This left leaving Kangunje with the opportunity to score the winning penalty to hand Bullets the trophy for the third time, matching their rivals who were the defending champions before the defeat.
This was the fourth time the rivals were meeting in the Carlsberg Cup final since its inception in 2000
“I’m happy we managed to lift the cup and this is a clear indication that we are on top of Wanderers this season in terms of derby wins,” a Bullets die hard remarked after the game.
A Nomad fan Isaac Nyirenda simply said,”We are not good at penalties during cup final. Look second cup final defeat in a season and this is painful to us.
The Bullets have taken home K12 Million in prize money and a trophy.
Malawi President Peter Mutharika says he will act appropriately on any evidence of wrongdoing or an act deserving blame that led to the tragedy at Bingu National Stadium during this year’s Independence Day celebrations.
Mutharika said this on Tuesday in Lilongwe when a task force he instituted to investigate the stampede presented a report on their findings and recommendations.
Eight people died during a stampede at the mega stadium on 6 July.
“We will certainly look at the report. Wherever there is evidence of culpability or wrongdoing, the Ministry of Justice and the Attorney General will make appropriate recommendations and action will be taken.
This was not meant to be a witch hunt but we wanted to discover the truth, learn from it and avoid a recurrence of this accident in future. The recommendations put forward look so comprehensive and I will sit down and look at them,” Mutharika said.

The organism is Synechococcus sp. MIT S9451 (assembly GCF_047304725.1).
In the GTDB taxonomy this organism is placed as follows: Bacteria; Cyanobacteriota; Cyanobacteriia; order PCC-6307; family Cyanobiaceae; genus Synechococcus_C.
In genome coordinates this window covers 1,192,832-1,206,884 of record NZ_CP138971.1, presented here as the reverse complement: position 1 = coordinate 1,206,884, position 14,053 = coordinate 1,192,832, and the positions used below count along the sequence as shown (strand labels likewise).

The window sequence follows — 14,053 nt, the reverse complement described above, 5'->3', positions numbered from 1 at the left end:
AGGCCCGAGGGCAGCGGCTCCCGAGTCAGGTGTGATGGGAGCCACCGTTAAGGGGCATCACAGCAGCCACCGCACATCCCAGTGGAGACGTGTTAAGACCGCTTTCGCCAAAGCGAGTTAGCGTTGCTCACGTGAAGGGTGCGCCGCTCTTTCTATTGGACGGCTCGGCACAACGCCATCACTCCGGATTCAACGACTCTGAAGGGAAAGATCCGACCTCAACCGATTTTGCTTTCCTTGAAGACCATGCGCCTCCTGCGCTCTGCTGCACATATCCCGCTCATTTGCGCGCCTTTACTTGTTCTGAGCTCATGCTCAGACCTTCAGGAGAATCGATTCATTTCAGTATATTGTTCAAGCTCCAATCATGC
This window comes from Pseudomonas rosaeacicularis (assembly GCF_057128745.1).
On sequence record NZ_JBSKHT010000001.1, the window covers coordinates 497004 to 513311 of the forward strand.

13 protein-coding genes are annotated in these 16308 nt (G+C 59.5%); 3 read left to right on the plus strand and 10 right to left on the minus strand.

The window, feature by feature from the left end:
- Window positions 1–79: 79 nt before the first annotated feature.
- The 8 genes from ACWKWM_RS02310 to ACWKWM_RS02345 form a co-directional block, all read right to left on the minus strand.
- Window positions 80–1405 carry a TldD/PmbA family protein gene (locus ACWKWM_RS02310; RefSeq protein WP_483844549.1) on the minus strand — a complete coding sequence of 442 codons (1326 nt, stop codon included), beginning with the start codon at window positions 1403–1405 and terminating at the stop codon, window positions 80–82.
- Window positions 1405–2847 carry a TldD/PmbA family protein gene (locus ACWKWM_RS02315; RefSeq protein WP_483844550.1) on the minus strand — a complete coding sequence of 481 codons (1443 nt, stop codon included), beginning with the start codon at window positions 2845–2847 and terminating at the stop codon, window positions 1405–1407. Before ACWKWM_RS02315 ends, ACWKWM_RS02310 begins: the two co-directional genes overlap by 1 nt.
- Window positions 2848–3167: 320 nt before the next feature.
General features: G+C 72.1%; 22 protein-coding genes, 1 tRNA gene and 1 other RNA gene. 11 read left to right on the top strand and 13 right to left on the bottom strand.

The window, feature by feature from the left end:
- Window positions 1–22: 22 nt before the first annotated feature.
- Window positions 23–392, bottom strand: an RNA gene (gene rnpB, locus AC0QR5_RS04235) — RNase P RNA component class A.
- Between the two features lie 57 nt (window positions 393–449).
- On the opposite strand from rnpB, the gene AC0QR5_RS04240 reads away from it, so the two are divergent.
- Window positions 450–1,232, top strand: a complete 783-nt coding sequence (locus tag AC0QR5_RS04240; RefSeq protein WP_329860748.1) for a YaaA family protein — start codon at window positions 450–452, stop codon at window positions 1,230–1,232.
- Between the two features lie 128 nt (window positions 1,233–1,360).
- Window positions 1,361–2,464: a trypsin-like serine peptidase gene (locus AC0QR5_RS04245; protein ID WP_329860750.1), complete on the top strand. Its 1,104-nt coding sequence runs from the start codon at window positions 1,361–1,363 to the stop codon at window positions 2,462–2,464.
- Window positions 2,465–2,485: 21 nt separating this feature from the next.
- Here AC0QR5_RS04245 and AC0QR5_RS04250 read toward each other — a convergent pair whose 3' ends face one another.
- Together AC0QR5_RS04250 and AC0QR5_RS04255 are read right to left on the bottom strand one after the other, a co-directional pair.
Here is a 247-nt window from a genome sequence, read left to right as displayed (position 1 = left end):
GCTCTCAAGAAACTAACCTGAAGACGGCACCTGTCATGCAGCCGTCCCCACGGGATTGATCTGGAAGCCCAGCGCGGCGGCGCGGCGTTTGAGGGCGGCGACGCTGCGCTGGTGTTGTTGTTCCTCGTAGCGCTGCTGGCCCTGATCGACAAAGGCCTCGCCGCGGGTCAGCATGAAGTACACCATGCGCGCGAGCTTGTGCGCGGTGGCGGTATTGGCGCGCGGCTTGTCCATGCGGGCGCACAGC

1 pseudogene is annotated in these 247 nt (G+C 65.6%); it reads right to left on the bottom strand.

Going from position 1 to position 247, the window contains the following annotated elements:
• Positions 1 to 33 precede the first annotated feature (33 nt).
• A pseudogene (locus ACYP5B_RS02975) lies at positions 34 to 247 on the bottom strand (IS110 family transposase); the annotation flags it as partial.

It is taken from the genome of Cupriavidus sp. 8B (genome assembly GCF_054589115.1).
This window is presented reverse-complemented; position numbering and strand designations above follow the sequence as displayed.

He added that it was wise and proper for democratic Malawi to go through the due processes in establishing what really went wrong and offer an explanation to Malawians.
The report, presented by the task force’s chairperson Zanga-Zanga Chikhosi, has faulted a number of areas and players within the organisation of the event.
Chief among these is the main organising committee which has been blamed for poor planning, lack of decision making and their miscalculation in setting 10:00 hours as the time for opening the stadium gates.
The report also notes that the coordination between the main organising committee and various stakeholders like the Police, department of sports and BNS management was very weak and that their operations were characterized by a breakdown of communication.
The operational leadership and event management at BNS has not been spared the blame.
The report says the leadership on the ground failed to effectively coordinate with various players in making overarching and interagency wide decisions on the spot.
“The staff from department of sports, the Police and BNS management team worked in isolation. Each group (only) recognised and utilised its chain of command and worked in its own silo,” read the report in part.
It further states that the police were also at fault because they failed to ensure that people who flooded the gates maintained their queues and continued to walk up to the queuing rails in a single file.
The report goes on to say, “Considering that this was a very important day where multitudes would gather, the Police should have been more vigilant to maintain public order including being able to read all red flags that things were getting out of hand and avoid the eventual use of teargas.”